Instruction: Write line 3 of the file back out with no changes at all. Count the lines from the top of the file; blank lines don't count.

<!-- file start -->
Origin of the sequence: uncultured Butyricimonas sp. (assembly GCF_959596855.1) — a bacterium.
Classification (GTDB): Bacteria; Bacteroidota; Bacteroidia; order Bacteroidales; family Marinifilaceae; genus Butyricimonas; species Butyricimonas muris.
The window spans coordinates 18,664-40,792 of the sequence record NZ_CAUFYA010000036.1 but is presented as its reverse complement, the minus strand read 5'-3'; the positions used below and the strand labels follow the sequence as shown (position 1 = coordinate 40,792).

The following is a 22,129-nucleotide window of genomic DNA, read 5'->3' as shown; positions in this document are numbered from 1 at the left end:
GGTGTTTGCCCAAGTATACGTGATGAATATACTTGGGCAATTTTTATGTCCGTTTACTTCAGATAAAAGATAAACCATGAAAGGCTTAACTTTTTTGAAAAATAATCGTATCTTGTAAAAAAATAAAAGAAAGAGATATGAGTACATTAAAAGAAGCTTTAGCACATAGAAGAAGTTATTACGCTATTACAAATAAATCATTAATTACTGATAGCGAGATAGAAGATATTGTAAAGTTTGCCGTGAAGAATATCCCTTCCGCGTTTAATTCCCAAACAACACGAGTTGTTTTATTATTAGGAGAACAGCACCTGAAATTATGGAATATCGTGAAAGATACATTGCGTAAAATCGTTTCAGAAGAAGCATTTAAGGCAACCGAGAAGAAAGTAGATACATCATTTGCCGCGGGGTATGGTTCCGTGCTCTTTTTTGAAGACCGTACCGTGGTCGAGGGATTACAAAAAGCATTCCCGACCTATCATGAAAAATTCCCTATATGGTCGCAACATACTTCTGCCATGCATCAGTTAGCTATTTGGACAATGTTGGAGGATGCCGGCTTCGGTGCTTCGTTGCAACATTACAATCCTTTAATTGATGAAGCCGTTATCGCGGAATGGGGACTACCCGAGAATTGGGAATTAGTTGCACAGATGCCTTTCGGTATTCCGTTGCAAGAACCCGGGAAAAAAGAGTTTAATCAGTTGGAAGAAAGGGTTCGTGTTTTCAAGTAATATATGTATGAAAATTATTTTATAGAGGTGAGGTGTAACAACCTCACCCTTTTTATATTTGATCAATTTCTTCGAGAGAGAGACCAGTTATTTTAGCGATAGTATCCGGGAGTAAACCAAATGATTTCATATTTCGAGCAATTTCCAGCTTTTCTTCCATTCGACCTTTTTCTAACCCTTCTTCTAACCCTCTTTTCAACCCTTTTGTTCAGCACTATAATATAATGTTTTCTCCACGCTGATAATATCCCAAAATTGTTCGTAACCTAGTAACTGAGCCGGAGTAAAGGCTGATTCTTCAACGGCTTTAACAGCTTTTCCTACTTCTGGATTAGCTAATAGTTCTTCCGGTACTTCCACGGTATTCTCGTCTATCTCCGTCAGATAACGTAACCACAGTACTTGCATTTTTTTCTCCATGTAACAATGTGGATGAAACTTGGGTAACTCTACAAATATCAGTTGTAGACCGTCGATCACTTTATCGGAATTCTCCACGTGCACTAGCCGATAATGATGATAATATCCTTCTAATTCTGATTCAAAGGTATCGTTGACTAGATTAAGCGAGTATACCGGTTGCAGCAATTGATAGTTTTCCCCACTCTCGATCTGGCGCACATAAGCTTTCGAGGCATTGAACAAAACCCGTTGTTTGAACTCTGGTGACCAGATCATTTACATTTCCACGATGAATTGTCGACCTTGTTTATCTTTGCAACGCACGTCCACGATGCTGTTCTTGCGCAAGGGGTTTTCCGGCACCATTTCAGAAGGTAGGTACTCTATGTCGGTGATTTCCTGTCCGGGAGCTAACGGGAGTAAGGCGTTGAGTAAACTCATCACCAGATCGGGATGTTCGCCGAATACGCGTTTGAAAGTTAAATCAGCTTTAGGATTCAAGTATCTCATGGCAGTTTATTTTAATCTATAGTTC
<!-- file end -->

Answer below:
The window spans coordinates 18,664-40,792 of the sequence record NZ_CAUFYA010000036.1 but is presented as its reverse complement, the minus strand read 5'-3'; the positions used below and the strand labels follow the sequence as shown (position 1 = coordinate 40,792).